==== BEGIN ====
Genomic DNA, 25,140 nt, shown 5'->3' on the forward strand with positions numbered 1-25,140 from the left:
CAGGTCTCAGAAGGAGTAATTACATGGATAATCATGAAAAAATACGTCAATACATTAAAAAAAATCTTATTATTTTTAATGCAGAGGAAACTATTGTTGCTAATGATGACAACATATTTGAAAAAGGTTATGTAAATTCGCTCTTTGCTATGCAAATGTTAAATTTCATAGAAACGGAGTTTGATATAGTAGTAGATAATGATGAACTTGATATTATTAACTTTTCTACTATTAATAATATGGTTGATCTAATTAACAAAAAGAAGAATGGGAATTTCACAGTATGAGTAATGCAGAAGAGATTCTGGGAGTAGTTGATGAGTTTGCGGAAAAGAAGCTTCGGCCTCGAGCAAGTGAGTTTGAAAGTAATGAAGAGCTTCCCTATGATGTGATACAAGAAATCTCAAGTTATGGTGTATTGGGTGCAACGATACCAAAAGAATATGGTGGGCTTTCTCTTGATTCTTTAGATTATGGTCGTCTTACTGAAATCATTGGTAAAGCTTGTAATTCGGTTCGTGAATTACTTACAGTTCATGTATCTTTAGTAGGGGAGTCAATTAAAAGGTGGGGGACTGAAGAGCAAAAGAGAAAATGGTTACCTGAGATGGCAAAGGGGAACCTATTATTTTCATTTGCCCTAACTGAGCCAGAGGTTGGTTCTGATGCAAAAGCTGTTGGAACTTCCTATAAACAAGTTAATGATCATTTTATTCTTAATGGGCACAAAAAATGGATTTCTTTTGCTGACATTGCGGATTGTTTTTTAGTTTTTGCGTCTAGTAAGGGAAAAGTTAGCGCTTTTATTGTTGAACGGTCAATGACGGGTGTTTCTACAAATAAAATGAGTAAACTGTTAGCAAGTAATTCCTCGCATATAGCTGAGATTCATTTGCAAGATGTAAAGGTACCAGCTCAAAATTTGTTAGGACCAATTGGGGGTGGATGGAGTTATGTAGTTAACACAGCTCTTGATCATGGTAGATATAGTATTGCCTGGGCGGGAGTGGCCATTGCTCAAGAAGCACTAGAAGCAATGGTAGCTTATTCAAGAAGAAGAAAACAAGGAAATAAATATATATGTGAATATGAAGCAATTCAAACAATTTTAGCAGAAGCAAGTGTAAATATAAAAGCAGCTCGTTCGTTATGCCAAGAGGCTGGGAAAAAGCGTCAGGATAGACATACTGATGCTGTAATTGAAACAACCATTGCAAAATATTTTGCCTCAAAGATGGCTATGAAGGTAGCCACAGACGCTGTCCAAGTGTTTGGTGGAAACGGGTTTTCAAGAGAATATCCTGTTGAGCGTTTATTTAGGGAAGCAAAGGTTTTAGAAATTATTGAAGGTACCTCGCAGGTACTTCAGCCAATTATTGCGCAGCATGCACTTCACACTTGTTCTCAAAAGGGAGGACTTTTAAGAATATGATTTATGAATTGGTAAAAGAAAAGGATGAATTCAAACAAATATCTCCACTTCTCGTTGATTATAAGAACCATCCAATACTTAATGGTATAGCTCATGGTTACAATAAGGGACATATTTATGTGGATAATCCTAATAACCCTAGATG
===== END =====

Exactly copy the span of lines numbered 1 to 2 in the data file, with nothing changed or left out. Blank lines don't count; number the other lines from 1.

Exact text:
Genomic DNA, 25,140 nt, shown 5'->3' on the forward strand with positions numbered 1-25,140 from the left:
CAGGTCTCAGAAGGAGTAATTACATGGATAATCATGAAAAAATACGTCAATACATTAAAAAAAATCTTATTATTTTTAATGCAGAGGAAACTATTGTTGCTAATGATGACAACATATTTGAAAAAGGTTATGTAAATTCGCTCTTTGCTATGCAAATGTTAAATTTCATAGAAACGGAGTTTGATATAGTAGTAGATAATGATGAACTTGATATTATTAACTTTTCTACTATTAATAATATGGTTGATCTAATTAACAAAAAGAAGAATGGGAATTTCACAGTATGAGTAATGCAGAAGAGATTCTGGGAGTAGTTGATGAGTTTGCGGAAAAGAAGCTTCGGCCTCGAGCAAGTGAGTTTGAAAGTAATGAAGAGCTTCCCTATGATGTGATACAAGAAATCTCAAGTTATGGTGTATTGGGTGCAACGATACCAAAAGAATATGGTGGGCTTTCTCTTGATTCTTTAGATTATGGTCGTCTTACTGAAATCATTGGTAAAGCTTGTAATTCGGTTCGTGAATTACTTACAGTTCATGTATCTTTAGTAGGGGAGTCAATTAAAAGGTGGGGGACTGAAGAGCAAAAGAGAAAATGGTTACCTGAGATGGCAAAGGGGAACCTATTATTTTCATTTGCCCTAACTGAGCCAGAGGTTGGTTCTGATGCAAAAGCTGTTGGAACTTCCTATAAACAAGTTAATGATCATTTTATTCTTAATGGGCACAAAAAATGGATTTCTTTTGCTGACATTGCGGATTGTTTTTTAGTTTTTGCGTCTAGTAAGGGAAAAGTTAGCGCTTTTATTGTTGAACGGTCAATGACGGGTGTTTCTACAAATAAAATGAGTAAACTGTTAGCAAGTAATTCCTCGCATATAGCTGAGATTCATTTGCAAGATGTAAAGGTACCAGCTCAAAATTTGTTAGGACCAATTGGGGGTGGATGGAGTTATGTAGTTAACACAGCTCTTGATCATGGTAGATATAGTATTGCCTGGGCGGGAGTGGCCATTGCTCAAGAAGCACTAGAAGCAATGGTAGCTTATTCAAGAAGAAGAAAACAAGGAAATAAATATATATGTGAATATGAAGCAATTCAAACAATTTTAGCAGAAGCAAGTGTAAATATAAAAGCAGCTCGTTCGTTATGCCAAGAGGCTGGGAAAAAGCGTCAGGATAGACATACTGATGCTGTAATTGAAACAACCATTGCAAAATATTTTGCCTCAAAGATGGCTATGAAGGTAGCCACAGACGCTGTCCAAGTGTTTGGTGGAAACGGGTTTTCAAGAGAATATCCTGTTGAGCGTTTATTTAGGGAAGCAAAGGTTTTAGAAATTATTGAAGGTACCTCGCAGGTACTTCAGCCAATTATTGCGCAGCATGCACTTCACACTTGTTCTCAAAAGGGAGGACTTTTAAGAATATGATTTATGAATTGGTAAAAGAAAAGGATGAATTCAAACAAATATCTCCACTTCTCGTTGATTATAAGAACCATCCAATACTTAATGGTATAGCTCATGGTTACAATAAGGGACATATTTATGTGGATAATCCTAATAACCCTAGATG